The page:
language

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Oxford Dictionary Boasts a New Final Word

'Zyzzyva' has been added, as have 'post-truth,' 'unclick,' and a word describing sperm

(Newser) - And you thought "covfefe" was hard to pronounce. The Oxford English Dictionary has added more than 1,200 new "words, phrases, and senses" to its tome, per a blog post , and among them is an entry that nabs the spot as the last word in the book. "... More »

App Helps You Get Smarter During Your Wasted Time

MIT software teaches vocabulary during each day's idle moments

(Newser) - How much "wait-learning" have you done lately? That's the term MIT scientists have for picking up knowledge while lingering in an elevator, waiting for a reply to your text, or doing other things that would normally have you simply staring off into space—and now they've got... More »

She Coined 'On Fleek,' Wants You to Pay Her for It

Internet hit Peaches Monroee is crowdfunding for planned cosmetics line

(Newser) - If you've ever used the term "on fleek," Kayla Lewis is hoping you'll see fit to pay her for it. Lewis, better known by her Vine moniker Peaches Monroee, was a teen who broke onto the internet scene in 2014 after supposedly being the first person... More »

How Scientists Are Cracking One of the World's Oldest Codes

Cognitive science and complex statistical processes are both playing into it: the Verge

(Newser) - Since the late 1800s, scientists have been stumped over small pieces of stone found buried in India and Pakistan, each carved with a line of symbols over a depiction of an animal—all evidence of the since-IDed Indus Valley Civilization, said to be the oldest Indian civilization known to exist.... More »

Canadian PM Rapped for Speaking French

He should've responded to questions in English, critics say

(Newser) - How do you say "he stepped in it" in French? Though he leads an officially bilingual country, Canadian Prime Minister Justin Trudeau was rapped for slipping into the language of Moliere instead of sticking to Shakespeare. No fewer than three official complaints were lodged with Canada's Commissioner of... More »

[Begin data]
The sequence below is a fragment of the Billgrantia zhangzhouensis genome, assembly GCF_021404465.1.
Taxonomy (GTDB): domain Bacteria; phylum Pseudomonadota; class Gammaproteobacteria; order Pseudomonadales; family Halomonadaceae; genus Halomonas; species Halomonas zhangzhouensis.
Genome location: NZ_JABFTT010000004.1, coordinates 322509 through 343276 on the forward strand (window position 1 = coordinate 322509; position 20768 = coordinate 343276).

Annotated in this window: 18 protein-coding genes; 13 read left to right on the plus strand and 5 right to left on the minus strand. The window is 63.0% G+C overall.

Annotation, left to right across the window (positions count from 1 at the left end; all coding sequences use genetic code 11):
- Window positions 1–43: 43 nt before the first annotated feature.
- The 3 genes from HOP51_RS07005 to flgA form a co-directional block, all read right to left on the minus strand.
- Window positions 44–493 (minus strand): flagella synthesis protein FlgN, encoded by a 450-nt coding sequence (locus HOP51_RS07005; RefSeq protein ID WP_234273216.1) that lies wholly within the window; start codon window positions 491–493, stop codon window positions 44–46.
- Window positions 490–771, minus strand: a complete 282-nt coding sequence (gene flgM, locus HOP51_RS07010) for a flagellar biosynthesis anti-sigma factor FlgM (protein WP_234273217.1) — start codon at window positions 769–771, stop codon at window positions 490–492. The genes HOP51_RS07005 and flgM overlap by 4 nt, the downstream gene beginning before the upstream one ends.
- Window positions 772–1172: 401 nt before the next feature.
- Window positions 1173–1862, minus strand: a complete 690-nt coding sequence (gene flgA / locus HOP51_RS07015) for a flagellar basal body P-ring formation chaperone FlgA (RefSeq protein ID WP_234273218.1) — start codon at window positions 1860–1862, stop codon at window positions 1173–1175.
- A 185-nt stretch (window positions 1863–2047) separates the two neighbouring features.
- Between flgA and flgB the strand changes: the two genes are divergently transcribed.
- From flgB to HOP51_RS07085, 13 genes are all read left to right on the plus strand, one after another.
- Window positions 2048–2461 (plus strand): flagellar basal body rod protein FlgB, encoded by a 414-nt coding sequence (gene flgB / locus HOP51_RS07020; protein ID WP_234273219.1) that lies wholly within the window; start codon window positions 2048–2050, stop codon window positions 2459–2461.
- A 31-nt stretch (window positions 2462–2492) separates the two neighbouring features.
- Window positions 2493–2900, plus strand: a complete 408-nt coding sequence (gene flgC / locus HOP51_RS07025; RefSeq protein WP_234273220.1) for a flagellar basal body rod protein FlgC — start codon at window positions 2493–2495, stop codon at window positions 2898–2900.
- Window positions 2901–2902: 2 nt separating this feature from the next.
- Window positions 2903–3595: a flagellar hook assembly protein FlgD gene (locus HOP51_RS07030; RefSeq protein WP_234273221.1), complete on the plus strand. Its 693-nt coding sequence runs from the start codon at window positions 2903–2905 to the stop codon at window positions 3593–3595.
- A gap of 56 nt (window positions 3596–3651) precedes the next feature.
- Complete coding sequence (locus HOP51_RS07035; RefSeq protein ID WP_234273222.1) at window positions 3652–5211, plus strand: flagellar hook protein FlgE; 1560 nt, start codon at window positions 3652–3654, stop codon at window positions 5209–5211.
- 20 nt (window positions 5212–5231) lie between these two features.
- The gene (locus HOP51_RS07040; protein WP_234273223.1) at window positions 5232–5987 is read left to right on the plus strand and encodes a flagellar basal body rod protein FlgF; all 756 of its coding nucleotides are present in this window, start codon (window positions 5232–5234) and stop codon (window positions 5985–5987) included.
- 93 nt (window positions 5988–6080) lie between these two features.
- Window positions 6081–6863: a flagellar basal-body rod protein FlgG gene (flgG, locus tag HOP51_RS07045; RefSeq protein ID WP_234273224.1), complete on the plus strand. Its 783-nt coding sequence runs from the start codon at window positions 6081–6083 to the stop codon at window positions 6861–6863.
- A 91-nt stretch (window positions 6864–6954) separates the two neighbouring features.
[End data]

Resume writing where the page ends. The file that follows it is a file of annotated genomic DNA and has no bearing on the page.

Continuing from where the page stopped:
Women Swear More Than Men —and That's F---ing Great

It's a sign of equality, say researchers

(Newser) - Men will now have the perfect response the next time someone tells them to watch their language around ladies. A new study finds women—British women, at least—are more likely to utter the F-bomb than men. Surprised? Researchers aren't. As part of a larger study of the English... More »

Enjoy Your 'Th' Sounds Now, They'll Be Gone by 2066

According to a new report from British linguistic experts

(Newser) - The Queen's English as spoken in the UK is under attack by immigrants, computers, American television, and youths. Or should we say yoofs? In a report published Thursday, linguistic experts at the University of York predict major changes in Brits' pronunciation of the English language by 2066, the Sun... More »

Our Languages May Have More in Common Than We Thought

New findings challenge long-held theories about languages forming independently

(Newser) - About 100 years ago, one of the founders of modern linguistics, Ferdinand de Saussure, wrote that the relationship between the sounds we make and the concepts they signify are arbitrary. Many have long agreed. But now the inherent randomness of human language is being challenged by a large new study... More »

Doling Out Fake Praise? Your Dog Knows

They consider words, tone when processing language: study

(Newser) - Score one for the "dogs are better than cats" camp: New research suggests dogs truly understand their owners—not just the words they speak, but also their tone of speaking. Researchers at Hungary's Eotvos Lorand University measured the brain activity of 13 pet dogs as a trainer repeated... More »

You Don't Know as Many Words as You Think You Do

Maybe about 42K if you're a 20-year-old, slightly more if you're older—but definitely not 200K

(Newser) - You don't have to be a lexicographer to have a pretty ample lexicon—but your word knowledge still may not be as ample as you think. At least, that's according to a Ghent University study published in the Frontiers in Psychology , said to be the largest ever of... More »

Our Presidential Candidates All Sound the Same